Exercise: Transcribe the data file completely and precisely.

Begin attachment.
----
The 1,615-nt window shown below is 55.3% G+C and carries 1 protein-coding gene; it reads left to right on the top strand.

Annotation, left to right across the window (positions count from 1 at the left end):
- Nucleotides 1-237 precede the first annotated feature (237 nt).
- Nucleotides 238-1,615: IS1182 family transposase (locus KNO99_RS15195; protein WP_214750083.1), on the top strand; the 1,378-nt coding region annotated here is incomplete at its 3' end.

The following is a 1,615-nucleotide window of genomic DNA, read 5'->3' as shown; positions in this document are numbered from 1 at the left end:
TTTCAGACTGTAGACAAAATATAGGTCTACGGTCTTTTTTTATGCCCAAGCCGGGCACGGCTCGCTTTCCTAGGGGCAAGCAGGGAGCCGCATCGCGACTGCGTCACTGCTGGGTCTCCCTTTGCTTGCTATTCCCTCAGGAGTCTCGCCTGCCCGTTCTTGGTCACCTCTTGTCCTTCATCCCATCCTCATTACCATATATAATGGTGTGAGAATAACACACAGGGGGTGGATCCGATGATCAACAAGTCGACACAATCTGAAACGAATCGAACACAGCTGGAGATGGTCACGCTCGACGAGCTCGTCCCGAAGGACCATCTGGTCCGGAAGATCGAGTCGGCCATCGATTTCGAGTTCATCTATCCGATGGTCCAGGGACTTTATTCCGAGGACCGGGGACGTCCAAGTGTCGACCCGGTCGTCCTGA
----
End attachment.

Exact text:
The 1,615-nt window shown below is 55.3% G+C and carries 1 protein-coding gene; it reads left to right on the top strand.

Annotation, left to right across the window (positions count from 1 at the left end):
- Nucleotides 1-237 precede the first annotated feature (237 nt).
- Nucleotides 238-1,615: IS1182 family transposase (locus KNO99_RS15195; protein WP_214750083.1), on the top strand; the 1,378-nt coding region annotated here is incomplete at its 3' end.

The following is a 1,615-nucleotide window of genomic DNA, read 5'->3' as shown; positions in this document are numbered from 1 at the left end:
TTTCAGACTGTAGACAAAATATAGGTCTACGGTCTTTTTTTATGCCCAAGCCGGGCACGGCTCGCTTTCCTAGGGGCAAGCAGGGAGCCGCATCGCGACTGCGTCACTGCTGGGTCTCCCTTTGCTTGCTATTCCCTCAGGAGTCTCGCCTGCCCGTTCTTGGTCACCTCTTGTCCTTCATCCCATCCTCATTACCATATATAATGGTGTGAGAATAACACACAGGGGGTGGATCCGATGATCAACAAGTCGACACAATCTGAAACGAATCGAACACAGCTGGAGATGGTCACGCTCGACGAGCTCGTCCCGAAGGACCATCTGGTCCGGAAGATCGAGTCGGCCATCGATTTCGAGTTCATCTATCCGATGGTCCAGGGACTTTATTCCGAGGACCGGGGACGTCCAAGTGTCGACCCGGTCGTCCTGA